[quote name='ic0de' timestamp='1347715365' post='4980362'] t if you are writing games the bulk of it is usually time critical and should be written in a fast language like c++, [/quote] Although, when you're writing a modern game, the stuff that's [b]really[/b] time critical is the stuff that's running on dedicated hardware. A GPU shader (whatever language it's written in) looks the same in a C++ game as it does in a C# game as it does in a Java game as it does in a Python game. What you then become concerned with, more than the algorithms running on the CPU, are the overheads involved in making graphics API calls. The worst benchmark I have ever seen comparing C++ to Java is one that concluded Java was bad at OpenGL because it took much more time to make a single immediate mode call to the GPU. People still often cite this benchmark and others derived from it as a reason why managed languages would perform badly for games, despite the fact that no modern realtime game would be making a vast amount of API calls per frame (much less using immediate mode!). In broader terms, all languages have their own pitfalls when used naively. Just as C++ programmers have to understand the platform their code will execute on, so Java programmers and C# programmers need to understand the JVM or the CLI to write well performing code. e.g. much the time when Java programs are a lot slower than their C++ equivalents, it isn't because of the overhead of the JRE per se, but because the way code is written is causing unnecessary extra work in that layer by invoking the garbage collector too often. Quite often, when C++ programs are less stable than their Java or C# counterparts, it's because the programmer is ignorant of the memory leaks they are causing, or of precisely what they're doing with pointers. etc, etc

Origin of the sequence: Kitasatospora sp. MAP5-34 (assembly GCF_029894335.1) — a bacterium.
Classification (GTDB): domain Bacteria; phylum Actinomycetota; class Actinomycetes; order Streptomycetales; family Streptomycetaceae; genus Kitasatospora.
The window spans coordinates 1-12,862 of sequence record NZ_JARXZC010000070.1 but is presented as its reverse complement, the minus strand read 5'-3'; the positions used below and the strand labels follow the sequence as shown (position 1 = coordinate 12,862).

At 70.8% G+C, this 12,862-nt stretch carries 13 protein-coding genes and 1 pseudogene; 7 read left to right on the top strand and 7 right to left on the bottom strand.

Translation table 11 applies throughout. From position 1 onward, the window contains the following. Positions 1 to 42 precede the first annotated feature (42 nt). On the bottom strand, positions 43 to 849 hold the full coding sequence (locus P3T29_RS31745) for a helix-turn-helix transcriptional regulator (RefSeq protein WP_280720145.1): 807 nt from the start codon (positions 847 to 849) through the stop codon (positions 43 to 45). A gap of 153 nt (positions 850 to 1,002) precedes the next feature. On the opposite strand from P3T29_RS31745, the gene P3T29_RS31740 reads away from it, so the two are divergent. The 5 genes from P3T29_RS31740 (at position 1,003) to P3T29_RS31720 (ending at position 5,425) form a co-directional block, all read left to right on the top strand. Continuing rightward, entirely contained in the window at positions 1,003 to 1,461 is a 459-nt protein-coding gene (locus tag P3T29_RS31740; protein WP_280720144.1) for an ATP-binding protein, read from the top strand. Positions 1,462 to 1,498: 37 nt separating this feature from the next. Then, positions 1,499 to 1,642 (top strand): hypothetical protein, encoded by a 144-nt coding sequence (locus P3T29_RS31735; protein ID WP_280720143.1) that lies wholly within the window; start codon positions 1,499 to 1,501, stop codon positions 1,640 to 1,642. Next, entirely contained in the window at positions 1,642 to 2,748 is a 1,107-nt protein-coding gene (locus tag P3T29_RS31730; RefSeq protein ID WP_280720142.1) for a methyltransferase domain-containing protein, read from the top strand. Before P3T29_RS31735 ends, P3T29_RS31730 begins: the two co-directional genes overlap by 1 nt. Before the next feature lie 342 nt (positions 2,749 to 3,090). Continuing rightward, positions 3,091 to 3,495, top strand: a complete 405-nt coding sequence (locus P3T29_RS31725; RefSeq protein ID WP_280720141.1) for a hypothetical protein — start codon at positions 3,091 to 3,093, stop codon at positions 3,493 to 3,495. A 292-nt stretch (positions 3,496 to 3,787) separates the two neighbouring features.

8. C++, should I switch?

    When I was a young lad in the early 90s - assembly code and C++ were still really the only things worth my time learning if I wanted to make games. But if I were starting today, C# would seem like the smart choice. Right now, if you want to be a AAA console developer, you still need C++ and I wouldn't expect that to change for the next console cycle. But current gen consoles and handhelds already support (and feature) smaller scale games written in managed languages including C# and Java. Android games are written in Java. 10 years from now, console development could look a lot different. I work for a PC developer that has had two games published in the last 2 years - one is built on a C++ engine and the other on a C# engine. When I started my current job a few years ago, I spent some time in the interview with the studio head looking at a demo video for Unity 3D, with him (a veteran programmer from the days when only assembly would cut the mustard for games) enthusing about it. Now we have two Unity projects in the pipeline. IMO Java and C# are superior to C++. C/C++ has long since been shunted to the sidelines for commercial software development and is already being voted against by indie and AAA game devs alike. I wouldn't bet against managed languages taking the place currently occupied by C++ in the industry in the near future. Performance already has a lot less to do with the language used than it did 5 years ago. The benefits of languages (like C#) that lend themselves better to software engineering principles, more rapid development, and fewer bugs, are getting more attractive to developers and producers alike.